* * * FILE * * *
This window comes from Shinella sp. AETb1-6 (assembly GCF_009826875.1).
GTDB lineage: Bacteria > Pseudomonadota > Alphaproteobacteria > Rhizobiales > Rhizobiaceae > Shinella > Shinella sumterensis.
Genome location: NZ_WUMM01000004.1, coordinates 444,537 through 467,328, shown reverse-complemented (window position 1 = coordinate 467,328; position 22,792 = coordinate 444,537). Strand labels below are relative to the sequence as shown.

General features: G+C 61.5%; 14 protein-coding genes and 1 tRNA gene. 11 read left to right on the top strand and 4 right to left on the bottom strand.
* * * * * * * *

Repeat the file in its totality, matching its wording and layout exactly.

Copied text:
This window comes from Shinella sp. AETb1-6 (assembly GCF_009826875.1).
GTDB lineage: Bacteria > Pseudomonadota > Alphaproteobacteria > Rhizobiales > Rhizobiaceae > Shinella > Shinella sumterensis.
Genome location: NZ_WUMM01000004.1, coordinates 444,537 through 467,328, shown reverse-complemented (window position 1 = coordinate 467,328; position 22,792 = coordinate 444,537). Strand labels below are relative to the sequence as shown.

General features: G+C 61.5%; 14 protein-coding genes and 1 tRNA gene. 11 read left to right on the top strand and 4 right to left on the bottom strand.